Even Better Than the Real Thing
by indie





RATING: PG-13, references to sexual situations, nothing explicit.
CHARACTERS: Sam/Jack
SPOILERS:  Everything through Fragile Balance.
TIMELINE:  About a year after Fragile Balance.
DISCLAIMER:  The Stargate SG-1 universe is property of MGM, World Gekko Corp, SciFi Channel and Double Secret productions. No copyright infringement intended.  No profit is gained from this work.
AUTHOR'S NOTE:  My attempt at mini!OTP.  Assume Thor cloned Sam too.

***

Bracing her hands on the sink, she leaned forward, staring.  The apartment was respectable, but it had been built some time in the early sixties and the bathroom light fixtures buzzed loudly.   Curving her lips, she exhaled sharply, causing the hair that framed her face to flutter.

A zit.  She had a zit.

And the dance was two days away.

Scowling, she opened the medicine cabinet and pulled out a tube of Clearasil.  While applying it, she met her own gaze in the mirror.  This sucked.  A lot.  And she didn't just mean the zit.

Her first experience trapped in adolescent hell, everything had been so damn terrifying;  would she get the SAT scores she needed, would the boys ever catch up to her in height, would the constant, nagging insecurity ever abate?  She had been so serious, never lightening up for a moment for fear that her world would spiral out of control.

Nearly two and a half decades later, it was unbelievably tedious.  Pimple angst aside, she now had the mental and emotional distance to honestly evaluate the situation.  Everyone looked funny at sixteen.  Everyone was insecure.  No one had a clue what they were doing.  Plus, regardless of the fact that she (well, not she, but the Original) had taken damn good care of her physical body, forty just didn't have anything on sixteen.  Had her hips ever really been this small?

A metabolism so fast you could eat anything went a long way toward soothing ruffled feathers, but it didn't make up for the fact that at the end of the day, she was sixteen.  She couldn't drive.  She couldn't vote.  She wasn't legally an adult.  She had to go through school.  Again.

Sighing, she flipped off the light and headed for the living room.  The TV was blaring as usual and she simply slid down onto the couch, tucking her cold feet under his thigh as she leaned back against the armrest.

Of course, there were a few benefits to this new life.

He looked over at her, eyebrows raised in the universal sign for what the hell were you doing in there?  For a brief moment, she considered griping about the blemish, but one look at his face and she thought better of it.  His skin was terrible, so terrible in fact that it would be really cruel of her to complain about her one zit.  Not that she had a problem with his acne.  He, too, was sixteen and there wasn't anything he could do about it.  He was in that horribly awkward boy/man stage, cracking voice, hands and feet too big for his body, bad skin, metabolism so fast he could eat circles around her and still look like a POW.  He also needed braces, but she wasn't going to bring that up.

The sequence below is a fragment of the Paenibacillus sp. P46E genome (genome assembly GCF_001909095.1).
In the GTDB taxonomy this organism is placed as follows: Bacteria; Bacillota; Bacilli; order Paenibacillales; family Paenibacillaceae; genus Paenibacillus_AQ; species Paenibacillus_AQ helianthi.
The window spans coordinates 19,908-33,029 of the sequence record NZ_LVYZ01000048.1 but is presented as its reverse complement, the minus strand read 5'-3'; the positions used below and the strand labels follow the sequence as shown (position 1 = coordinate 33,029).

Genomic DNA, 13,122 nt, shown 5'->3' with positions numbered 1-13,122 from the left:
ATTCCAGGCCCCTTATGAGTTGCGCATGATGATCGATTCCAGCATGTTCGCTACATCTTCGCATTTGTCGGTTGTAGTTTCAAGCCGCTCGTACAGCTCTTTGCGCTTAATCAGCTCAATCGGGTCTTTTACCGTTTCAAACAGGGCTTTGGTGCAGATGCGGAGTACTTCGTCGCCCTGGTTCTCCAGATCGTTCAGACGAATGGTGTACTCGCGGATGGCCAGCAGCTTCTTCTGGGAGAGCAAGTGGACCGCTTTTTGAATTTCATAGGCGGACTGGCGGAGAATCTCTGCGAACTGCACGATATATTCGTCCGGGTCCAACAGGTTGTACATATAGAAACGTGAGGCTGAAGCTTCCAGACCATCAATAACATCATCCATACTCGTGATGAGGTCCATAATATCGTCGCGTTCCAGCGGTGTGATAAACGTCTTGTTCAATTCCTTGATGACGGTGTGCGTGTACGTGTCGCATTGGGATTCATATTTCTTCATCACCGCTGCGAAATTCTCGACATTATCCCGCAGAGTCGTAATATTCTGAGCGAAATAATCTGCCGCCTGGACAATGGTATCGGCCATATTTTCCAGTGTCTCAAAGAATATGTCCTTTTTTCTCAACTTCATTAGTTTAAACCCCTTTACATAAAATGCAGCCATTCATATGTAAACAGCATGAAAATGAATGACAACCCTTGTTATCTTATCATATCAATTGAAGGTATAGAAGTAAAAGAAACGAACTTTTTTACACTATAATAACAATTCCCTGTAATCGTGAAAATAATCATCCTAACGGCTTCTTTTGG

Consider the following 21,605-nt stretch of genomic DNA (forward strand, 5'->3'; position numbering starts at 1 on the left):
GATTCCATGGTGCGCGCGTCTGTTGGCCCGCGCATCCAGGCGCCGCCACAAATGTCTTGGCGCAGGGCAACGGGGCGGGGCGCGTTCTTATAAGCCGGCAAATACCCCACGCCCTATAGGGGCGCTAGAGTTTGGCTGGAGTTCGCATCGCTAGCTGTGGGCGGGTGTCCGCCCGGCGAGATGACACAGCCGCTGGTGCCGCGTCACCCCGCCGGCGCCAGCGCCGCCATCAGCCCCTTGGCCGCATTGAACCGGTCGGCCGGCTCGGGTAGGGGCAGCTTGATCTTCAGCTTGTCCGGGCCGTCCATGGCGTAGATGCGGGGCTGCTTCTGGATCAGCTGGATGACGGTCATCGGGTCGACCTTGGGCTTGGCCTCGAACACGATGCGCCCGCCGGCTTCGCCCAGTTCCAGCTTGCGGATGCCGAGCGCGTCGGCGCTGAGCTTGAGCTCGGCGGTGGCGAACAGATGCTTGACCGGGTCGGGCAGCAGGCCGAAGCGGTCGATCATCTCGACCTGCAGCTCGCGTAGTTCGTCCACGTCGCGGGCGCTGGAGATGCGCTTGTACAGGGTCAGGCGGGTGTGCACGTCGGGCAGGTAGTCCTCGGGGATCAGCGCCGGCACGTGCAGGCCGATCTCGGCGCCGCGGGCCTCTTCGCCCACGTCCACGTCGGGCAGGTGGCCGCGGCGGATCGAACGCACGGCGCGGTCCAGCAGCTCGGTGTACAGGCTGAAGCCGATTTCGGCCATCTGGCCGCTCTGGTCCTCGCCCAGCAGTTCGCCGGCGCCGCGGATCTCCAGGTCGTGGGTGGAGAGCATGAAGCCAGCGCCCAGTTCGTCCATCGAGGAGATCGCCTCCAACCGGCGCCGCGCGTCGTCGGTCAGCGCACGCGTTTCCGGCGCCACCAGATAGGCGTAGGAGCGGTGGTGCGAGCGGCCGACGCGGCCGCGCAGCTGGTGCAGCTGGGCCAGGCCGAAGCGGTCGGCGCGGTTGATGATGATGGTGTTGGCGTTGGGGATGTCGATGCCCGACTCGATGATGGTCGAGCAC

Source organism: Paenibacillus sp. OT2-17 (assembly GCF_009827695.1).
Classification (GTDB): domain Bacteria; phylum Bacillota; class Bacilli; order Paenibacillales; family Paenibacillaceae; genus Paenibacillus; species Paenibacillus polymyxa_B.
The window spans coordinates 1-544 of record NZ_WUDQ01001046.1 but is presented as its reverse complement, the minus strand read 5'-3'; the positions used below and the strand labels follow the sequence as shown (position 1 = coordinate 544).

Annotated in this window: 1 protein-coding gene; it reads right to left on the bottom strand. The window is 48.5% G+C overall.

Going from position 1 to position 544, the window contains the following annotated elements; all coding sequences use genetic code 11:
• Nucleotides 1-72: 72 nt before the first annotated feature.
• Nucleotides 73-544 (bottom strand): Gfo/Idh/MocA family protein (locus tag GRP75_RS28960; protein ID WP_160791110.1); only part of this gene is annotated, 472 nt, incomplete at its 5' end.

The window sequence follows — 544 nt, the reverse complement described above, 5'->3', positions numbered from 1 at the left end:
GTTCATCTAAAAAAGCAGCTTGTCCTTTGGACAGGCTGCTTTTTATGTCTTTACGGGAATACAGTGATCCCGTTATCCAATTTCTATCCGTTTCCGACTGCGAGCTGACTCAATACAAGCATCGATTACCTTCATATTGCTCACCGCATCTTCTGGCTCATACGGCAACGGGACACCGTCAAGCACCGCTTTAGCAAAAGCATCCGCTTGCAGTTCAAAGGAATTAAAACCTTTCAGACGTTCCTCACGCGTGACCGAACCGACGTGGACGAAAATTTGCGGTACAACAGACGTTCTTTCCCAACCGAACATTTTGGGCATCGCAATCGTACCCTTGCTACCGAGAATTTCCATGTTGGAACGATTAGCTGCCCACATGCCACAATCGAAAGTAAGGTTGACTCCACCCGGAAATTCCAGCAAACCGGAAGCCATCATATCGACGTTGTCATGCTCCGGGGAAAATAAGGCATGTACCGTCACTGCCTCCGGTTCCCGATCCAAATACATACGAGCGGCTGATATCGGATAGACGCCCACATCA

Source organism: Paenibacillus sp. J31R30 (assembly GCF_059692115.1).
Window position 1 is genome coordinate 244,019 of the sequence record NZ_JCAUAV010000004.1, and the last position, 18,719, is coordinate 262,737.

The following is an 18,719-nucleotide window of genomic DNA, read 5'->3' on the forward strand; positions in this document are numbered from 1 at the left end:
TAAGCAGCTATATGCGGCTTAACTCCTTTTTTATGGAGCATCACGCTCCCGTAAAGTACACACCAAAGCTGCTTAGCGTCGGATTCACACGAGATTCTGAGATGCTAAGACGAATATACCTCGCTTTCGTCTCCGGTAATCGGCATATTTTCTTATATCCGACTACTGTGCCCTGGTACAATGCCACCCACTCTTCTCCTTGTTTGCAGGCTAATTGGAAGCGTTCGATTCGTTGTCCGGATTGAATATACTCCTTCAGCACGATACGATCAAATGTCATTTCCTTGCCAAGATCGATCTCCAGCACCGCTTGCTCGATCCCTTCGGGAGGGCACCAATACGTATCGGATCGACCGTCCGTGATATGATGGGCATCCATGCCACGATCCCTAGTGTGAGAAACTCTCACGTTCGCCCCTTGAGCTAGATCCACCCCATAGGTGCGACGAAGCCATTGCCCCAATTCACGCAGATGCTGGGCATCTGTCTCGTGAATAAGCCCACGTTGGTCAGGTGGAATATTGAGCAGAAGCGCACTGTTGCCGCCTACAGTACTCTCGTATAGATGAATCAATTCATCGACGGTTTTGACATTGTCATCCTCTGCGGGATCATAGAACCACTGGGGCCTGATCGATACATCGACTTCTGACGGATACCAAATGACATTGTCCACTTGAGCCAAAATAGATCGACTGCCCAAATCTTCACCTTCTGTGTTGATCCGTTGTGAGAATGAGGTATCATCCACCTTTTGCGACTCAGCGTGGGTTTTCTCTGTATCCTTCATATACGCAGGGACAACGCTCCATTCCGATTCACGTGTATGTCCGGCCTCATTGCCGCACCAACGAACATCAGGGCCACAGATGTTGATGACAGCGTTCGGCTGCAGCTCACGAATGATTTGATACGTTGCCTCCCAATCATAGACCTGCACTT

Luckily her awkward phase had been at thirteen and she was spared that particular horror in this incarnation.  Right now, she looked pretty much the way she was going to look.  Physically, everything was present and accounted for;  breasts, hips, features, height.  She was too skinny but she knew that problem would all too soon remedy itself and she'd have to start watching every single calorie.  She was cute and without the crippling insecurities of the real sixteen-year-old Sam, she could appreciate that fact.  She wasn't going to be a supermodel, but she was attractive and confident in a way her real sixteen-year-old self never would have dreamed.  Boys were attracted to her because of it.  Flattering as it was, she didn't have any trouble fending off their advances.  They were, after all, boys.  And she wasn't a pedophile.  That day Carson Harris asked her to the homecoming dance, all she could think was I'm old enough to be your mother.

After that, she and Jack got a lot more obvious.  It had been really nerve wracking at first.  Cuddling up together in the apartment was one thing, but holding hands in public had taken some getting used to.  Old habits, apparently, died even harder than she'd thought.  But the PDA served its purpose.  The boys still flirted with her, but few of them dared to make a pass.  She knew this was due much more to their respect for the fact that she was obviously "into" Jack rather than fear of retribution for encroaching on his territory.  Sixteen year old Jack was decidedly on the (wiry, his word; scrawny, her word) side.  (Though she hoped given he could eat his body weight in pizza he'd be having a growth spurt soon.)

One morning several months ago, Tracy had asked, with surprising tact for a junior in high school, why Sam was dating Jack.  Sam had pitied the girl and her age.  She pitied Tracy because Tracy didn't have a clue what it meant to really love someone.  Jack's physical body was irrelevant.  Sam loved him.  She loved the passion and wit and humor that made him who he was, regardless of the wrapping.